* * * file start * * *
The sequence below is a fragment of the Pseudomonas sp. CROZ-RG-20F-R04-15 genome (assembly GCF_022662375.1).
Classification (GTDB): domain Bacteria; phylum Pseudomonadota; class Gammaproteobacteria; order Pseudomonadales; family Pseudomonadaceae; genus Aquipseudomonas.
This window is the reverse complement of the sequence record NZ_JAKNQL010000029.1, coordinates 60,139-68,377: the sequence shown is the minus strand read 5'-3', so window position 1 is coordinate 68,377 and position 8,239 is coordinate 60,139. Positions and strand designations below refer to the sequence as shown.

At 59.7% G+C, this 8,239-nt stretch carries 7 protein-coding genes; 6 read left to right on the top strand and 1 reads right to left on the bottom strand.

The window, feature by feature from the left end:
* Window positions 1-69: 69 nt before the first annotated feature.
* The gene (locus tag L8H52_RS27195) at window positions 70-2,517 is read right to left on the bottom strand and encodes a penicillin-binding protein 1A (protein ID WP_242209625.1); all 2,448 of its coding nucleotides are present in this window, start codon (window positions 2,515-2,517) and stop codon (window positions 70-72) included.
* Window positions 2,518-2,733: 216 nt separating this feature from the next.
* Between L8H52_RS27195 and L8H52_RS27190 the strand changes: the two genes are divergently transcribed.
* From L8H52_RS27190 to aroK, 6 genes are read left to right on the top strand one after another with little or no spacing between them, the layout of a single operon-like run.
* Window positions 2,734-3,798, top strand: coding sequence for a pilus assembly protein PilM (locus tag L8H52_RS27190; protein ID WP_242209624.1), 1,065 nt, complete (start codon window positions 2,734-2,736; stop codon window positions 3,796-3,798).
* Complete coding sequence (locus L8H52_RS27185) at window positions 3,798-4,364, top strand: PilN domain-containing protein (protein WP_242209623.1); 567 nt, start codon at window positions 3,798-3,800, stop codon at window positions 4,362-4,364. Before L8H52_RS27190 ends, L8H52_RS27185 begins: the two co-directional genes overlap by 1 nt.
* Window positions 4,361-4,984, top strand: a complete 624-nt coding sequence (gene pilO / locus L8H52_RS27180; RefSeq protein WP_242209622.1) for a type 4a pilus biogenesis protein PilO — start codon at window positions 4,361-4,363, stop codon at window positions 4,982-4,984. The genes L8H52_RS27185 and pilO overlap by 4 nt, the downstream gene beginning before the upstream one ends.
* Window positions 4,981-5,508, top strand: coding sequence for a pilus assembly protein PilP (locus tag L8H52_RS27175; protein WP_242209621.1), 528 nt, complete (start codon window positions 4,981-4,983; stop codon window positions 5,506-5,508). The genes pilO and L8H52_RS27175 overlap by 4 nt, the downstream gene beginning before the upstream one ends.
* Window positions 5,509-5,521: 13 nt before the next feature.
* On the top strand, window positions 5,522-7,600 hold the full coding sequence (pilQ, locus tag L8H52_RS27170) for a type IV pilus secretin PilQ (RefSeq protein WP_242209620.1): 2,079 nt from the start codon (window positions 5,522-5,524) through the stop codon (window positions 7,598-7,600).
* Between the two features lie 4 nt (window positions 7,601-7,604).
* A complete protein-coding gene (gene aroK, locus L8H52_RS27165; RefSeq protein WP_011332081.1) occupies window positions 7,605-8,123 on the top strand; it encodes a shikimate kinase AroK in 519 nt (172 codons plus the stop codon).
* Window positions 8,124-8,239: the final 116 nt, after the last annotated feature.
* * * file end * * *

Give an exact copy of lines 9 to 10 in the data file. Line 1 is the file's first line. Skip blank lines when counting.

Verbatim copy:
* Between L8H52_RS27195 and L8H52_RS27190 the strand changes: the two genes are divergently transcribed.
* From L8H52_RS27190 to aroK, 6 genes are read left to right on the top strand one after another with little or no spacing between them, the layout of a single operon-like run.